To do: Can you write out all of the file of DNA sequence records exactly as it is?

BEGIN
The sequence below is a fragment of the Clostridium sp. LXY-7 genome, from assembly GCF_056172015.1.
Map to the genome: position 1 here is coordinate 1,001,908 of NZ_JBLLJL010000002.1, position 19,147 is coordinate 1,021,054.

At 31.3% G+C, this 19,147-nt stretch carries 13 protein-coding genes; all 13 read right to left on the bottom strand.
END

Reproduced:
The sequence below is a fragment of the Clostridium sp. LXY-7 genome, from assembly GCF_056172015.1.
Map to the genome: position 1 here is coordinate 1,001,908 of NZ_JBLLJL010000002.1, position 19,147 is coordinate 1,021,054.

At 31.3% G+C, this 19,147-nt stretch carries 13 protein-coding genes; all 13 read right to left on the bottom strand.